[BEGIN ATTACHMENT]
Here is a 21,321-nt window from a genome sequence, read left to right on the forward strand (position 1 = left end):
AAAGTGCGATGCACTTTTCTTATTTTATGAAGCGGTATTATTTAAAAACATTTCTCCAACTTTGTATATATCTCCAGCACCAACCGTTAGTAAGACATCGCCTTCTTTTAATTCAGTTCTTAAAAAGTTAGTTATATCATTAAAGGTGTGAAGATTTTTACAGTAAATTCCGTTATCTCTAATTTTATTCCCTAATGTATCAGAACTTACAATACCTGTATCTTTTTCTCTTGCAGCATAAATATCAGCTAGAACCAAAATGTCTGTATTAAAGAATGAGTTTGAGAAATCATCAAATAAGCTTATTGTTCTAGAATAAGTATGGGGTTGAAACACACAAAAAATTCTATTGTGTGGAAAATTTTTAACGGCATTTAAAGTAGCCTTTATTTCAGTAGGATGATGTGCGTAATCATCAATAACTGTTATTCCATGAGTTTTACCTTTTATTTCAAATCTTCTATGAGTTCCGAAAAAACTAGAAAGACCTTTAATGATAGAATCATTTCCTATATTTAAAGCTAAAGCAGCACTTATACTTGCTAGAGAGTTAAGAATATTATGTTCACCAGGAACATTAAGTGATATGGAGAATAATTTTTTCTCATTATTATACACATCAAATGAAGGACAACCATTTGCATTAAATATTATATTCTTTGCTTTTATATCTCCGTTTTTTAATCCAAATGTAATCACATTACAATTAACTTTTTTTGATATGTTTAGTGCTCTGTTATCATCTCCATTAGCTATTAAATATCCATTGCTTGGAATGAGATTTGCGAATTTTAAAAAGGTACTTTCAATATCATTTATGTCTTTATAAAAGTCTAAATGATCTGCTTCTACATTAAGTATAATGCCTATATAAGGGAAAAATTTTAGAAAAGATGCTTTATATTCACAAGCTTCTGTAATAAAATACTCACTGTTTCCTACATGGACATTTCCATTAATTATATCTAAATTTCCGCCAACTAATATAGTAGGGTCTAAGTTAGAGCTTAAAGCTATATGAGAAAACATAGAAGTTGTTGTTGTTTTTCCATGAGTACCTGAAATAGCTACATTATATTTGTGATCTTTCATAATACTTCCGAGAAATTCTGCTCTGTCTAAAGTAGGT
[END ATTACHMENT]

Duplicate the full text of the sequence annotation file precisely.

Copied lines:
Here is a 21,321-nt window from a genome sequence, read left to right on the forward strand (position 1 = left end):
AAAGTGCGATGCACTTTTCTTATTTTATGAAGCGGTATTATTTAAAAACATTTCTCCAACTTTGTATATATCTCCAGCACCAACCGTTAGTAAGACATCGCCTTCTTTTAATTCAGTTCTTAAAAAGTTAGTTATATCATTAAAGGTGTGAAGATTTTTACAGTAAATTCCGTTATCTCTAATTTTATTCCCTAATGTATCAGAACTTACAATACCTGTATCTTTTTCTCTTGCAGCATAAATATCAGCTAGAACCAAAATGTCTGTATTAAAGAATGAGTTTGAGAAATCATCAAATAAGCTTATTGTTCTAGAATAAGTATGGGGTTGAAACACACAAAAAATTCTATTGTGTGGAAAATTTTTAACGGCATTTAAAGTAGCCTTTATTTCAGTAGGATGATGTGCGTAATCATCAATAACTGTTATTCCATGAGTTTTACCTTTTATTTCAAATCTTCTATGAGTTCCGAAAAAACTAGAAAGACCTTTAATGATAGAATCATTTCCTATATTTAAAGCTAAAGCAGCACTTATACTTGCTAGAGAGTTAAGAATATTATGTTCACCAGGAACATTAAGTGATATGGAGAATAATTTTTTCTCATTATTATACACATCAAATGAAGGACAACCATTTGCATTAAATATTATATTCTTTGCTTTTATATCTCCGTTTTTTAATCCAAATGTAATCACATTACAATTAACTTTTTTTGATATGTTTAGTGCTCTGTTATCATCTCCATTAGCTATTAAATATCCATTGCTTGGAATGAGATTTGCGAATTTTAAAAAGGTACTTTCAATATCATTTATGTCTTTATAAAAGTCTAAATGATCTGCTTCTACATTAAGTATAATGCCTATATAAGGGAAAAATTTTAGAAAAGATGCTTTATATTCACAAGCTTCTGTAATAAAATACTCACTGTTTCCTACATGGACATTTCCATTAATTATATCTAAATTTCCGCCAACTAATATAGTAGGGTCTAAGTTAGAGCTTAAAGCTATATGAGAAAACATAGAAGTTGTTGTTGTTTTTCCATGAGTACCTGAAATAGCTACATTATATTTGTGATCTTTCATAATACTTCCGAGAAATTCTGCTCTGTCTAAAGTAGGT